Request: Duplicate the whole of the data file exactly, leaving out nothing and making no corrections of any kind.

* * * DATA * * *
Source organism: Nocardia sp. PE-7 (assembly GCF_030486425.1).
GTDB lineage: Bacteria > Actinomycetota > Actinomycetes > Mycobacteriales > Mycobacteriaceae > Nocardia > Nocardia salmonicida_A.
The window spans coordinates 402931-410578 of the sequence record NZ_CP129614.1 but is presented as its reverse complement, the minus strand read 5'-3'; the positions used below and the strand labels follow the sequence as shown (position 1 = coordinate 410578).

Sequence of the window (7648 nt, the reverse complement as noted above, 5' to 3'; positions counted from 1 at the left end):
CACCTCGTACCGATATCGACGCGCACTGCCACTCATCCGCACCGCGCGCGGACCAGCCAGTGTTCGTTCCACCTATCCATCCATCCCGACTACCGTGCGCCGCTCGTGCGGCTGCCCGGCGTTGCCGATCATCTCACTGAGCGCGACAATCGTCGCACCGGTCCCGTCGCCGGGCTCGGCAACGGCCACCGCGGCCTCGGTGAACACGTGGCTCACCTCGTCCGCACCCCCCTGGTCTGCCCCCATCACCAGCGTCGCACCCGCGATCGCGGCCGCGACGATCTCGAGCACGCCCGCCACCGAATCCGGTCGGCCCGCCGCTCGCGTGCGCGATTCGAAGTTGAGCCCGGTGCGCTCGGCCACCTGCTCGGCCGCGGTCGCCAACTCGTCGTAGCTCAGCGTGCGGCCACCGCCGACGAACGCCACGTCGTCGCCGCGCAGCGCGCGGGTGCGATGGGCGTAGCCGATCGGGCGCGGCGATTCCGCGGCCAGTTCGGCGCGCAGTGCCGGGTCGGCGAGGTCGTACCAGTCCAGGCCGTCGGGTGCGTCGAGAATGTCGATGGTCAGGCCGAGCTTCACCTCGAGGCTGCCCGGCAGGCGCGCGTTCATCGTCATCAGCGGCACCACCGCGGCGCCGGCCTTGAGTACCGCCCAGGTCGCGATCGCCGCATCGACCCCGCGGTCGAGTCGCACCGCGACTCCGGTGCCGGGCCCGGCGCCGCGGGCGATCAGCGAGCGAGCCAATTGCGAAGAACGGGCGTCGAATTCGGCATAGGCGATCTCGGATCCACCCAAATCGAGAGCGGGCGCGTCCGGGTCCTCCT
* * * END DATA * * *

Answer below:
Source organism: Nocardia sp. PE-7 (assembly GCF_030486425.1).
GTDB lineage: Bacteria > Actinomycetota > Actinomycetes > Mycobacteriales > Mycobacteriaceae > Nocardia > Nocardia salmonicida_A.
The window spans coordinates 402931-410578 of the sequence record NZ_CP129614.1 but is presented as its reverse complement, the minus strand read 5'-3'; the positions used below and the strand labels follow the sequence as shown (position 1 = coordinate 410578).

Sequence of the window (7648 nt, the reverse complement as noted above, 5' to 3'; positions counted from 1 at the left end):
CACCTCGTACCGATATCGACGCGCACTGCCACTCATCCGCACCGCGCGCGGACCAGCCAGTGTTCGTTCCACCTATCCATCCATCCCGACTACCGTGCGCCGCTCGTGCGGCTGCCCGGCGTTGCCGATCATCTCACTGAGCGCGACAATCGTCGCACCGGTCCCGTCGCCGGGCTCGGCAACGGCCACCGCGGCCTCGGTGAACACGTGGCTCACCTCGTCCGCACCCCCCTGGTCTGCCCCCATCACCAGCGTCGCACCCGCGATCGCGGCCGCGACGATCTCGAGCACGCCCGCCACCGAATCCGGTCGGCCCGCCGCTCGCGTGCGCGATTCGAAGTTGAGCCCGGTGCGCTCGGCCACCTGCTCGGCCGCGGTCGCCAACTCGTCGTAGCTCAGCGTGCGGCCACCGCCGACGAACGCCACGTCGTCGCCGCGCAGCGCGCGGGTGCGATGGGCGTAGCCGATCGGGCGCGGCGATTCCGCGGCCAGTTCGGCGCGCAGTGCCGGGTCGGCGAGGTCGTACCAGTCCAGGCCGTCGGGTGCGTCGAGAATGTCGATGGTCAGGCCGAGCTTCACCTCGAGGCTGCCCGGCAGGCGCGCGTTCATCGTCATCAGCGGCACCACCGCGGCGCCGGCCTTGAGTACCGCCCAGGTCGCGATCGCCGCATCGACCCCGCGGTCGAGTCGCACCGCGACTCCGGTGCCGGGCCCGGCGCCGCGGGCGATCAGCGAGCGAGCCAATTGCGAAGAACGGGCGTCGAATTCGGCATAGGCGATCTCGGATCCACCCAAATCGAGAGCGGGCGCGTCCGGGTCCTCCT